Eco-Friendly Exteriors: Building a Sustainable Home from the Outside

It’s one thing to make your home more energy-efficient from the inside by installing insulation, heating and cooling systems, and ventilation. Now, you want to take your sustainability initiative up a notch by extending the eco-friendly features to your home’s exterior. But how?

Use eco-friendly construction materials

A sustainable home starts with sustainable building materials. One of the most popularly used construction materials is concrete. But did you know that cement is one of the most notorious carbon dioxide emitters? It’s the source of 8 percent of the global CO2 emissions. Since concrete is the most widely consumed resource on the planet, second to water, the carbon emission from its production is a huge problem.

You can help lessen your carbon footprint by using low-carbon concrete. Solidia Technologies introduced a low-carbon concrete that lessens the CO2 emission in the cement production by 30 percent. The company claims that this cement doesn’t emit carbon as it cures, unlike the common variety. Adding up the lowered carbon emissions in production and curing processes, Solidia’s cement has a total of 70 percent reduction in carbon footprint.

Other sustainable materials you can consider are upcycled steel, bamboo, and recycled wood.

Start with the siding


The siding is an important feature of your home exterior. First, it can boost the aesthetic appeal of your home. Second, it acts as the house’s first line of defense against the weather and other outside elements. And third, it can increase your home’s energy efficiency. Improperly fitted siding can be vulnerable to moisture, dirt, bugs, and air filtration. If there are gaps between the seams, your energy efficiency may decrease.

Professional siding companies can help you choose the best material according to your goal and taste. They can ensure that the siding fits the exact dimensions of your home. A properly fitted siding can reflect the sun’s heat away from your home and prevent air infiltration.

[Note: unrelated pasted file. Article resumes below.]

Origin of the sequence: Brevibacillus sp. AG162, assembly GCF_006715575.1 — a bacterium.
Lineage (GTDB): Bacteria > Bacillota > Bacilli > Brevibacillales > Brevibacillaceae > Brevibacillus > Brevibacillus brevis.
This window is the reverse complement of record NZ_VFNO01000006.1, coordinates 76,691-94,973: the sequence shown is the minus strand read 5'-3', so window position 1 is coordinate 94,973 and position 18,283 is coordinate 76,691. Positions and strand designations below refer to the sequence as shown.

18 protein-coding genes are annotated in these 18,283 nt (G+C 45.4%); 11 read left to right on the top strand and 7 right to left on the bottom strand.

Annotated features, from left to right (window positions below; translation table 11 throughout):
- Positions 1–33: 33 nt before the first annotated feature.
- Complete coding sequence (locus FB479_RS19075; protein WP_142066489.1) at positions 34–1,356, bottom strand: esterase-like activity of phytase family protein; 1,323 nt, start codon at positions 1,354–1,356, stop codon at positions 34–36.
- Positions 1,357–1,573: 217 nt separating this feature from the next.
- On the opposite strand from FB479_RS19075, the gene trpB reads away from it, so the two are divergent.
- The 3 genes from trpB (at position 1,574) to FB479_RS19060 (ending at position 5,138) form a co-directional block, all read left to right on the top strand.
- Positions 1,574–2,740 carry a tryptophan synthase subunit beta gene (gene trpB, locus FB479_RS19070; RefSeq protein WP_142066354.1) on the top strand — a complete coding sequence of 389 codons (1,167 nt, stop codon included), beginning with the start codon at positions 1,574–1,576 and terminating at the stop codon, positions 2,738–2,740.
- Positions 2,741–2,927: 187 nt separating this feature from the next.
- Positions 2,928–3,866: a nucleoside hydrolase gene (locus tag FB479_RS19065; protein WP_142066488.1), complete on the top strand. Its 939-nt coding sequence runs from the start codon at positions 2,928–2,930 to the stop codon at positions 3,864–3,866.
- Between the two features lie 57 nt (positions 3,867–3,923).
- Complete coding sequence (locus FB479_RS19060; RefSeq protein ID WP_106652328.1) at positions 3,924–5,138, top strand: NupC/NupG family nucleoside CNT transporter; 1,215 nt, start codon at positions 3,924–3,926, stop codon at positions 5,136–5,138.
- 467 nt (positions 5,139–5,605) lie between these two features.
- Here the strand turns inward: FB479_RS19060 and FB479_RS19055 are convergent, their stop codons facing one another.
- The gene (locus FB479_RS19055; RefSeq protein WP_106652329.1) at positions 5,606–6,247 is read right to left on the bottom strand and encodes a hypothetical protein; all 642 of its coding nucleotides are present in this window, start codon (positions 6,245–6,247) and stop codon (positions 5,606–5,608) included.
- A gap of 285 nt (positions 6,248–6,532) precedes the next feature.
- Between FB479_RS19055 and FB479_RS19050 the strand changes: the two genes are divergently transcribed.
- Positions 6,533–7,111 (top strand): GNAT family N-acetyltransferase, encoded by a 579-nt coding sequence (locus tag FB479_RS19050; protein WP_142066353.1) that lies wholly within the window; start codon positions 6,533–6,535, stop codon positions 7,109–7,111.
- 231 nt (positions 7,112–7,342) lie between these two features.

Don’t forget the roof

Your roof can also play a part in reducing your energy use at home. You can take advantage of the chimney effect to cool your home while relying less on your cooling systems. Since hot air tends to rise, you can direct it out of your house through the roof by arranging your vents in a path. A roof vent can guarantee that the hot air has a clear exit from your home.

You can also rebuild the roof using more eco-friendly materials. Choose between a white roof, standing-seam metal, corrugated, shingle, recycled materials, green roof, rubber, or reclaimed slate.

The last option is to convert to renewable energy by installing solar roof panels on your home. Solar panels are a great investment especially in areas that get a lot of sunny days such as Kansas City, Salt Lake City, Albuquerque, and others. There are a lot of considerations for installing solar roof panels. But the key factor is to make sure your roof can support this technology and that the position you want is free from any shade or obstruction.

There are plenty of ways – big or small – to increase your home exterior’s sustainability. What’s important is you’re headed in the right direction and you’re doing your part in being kinder to the environment, starting in your own home.

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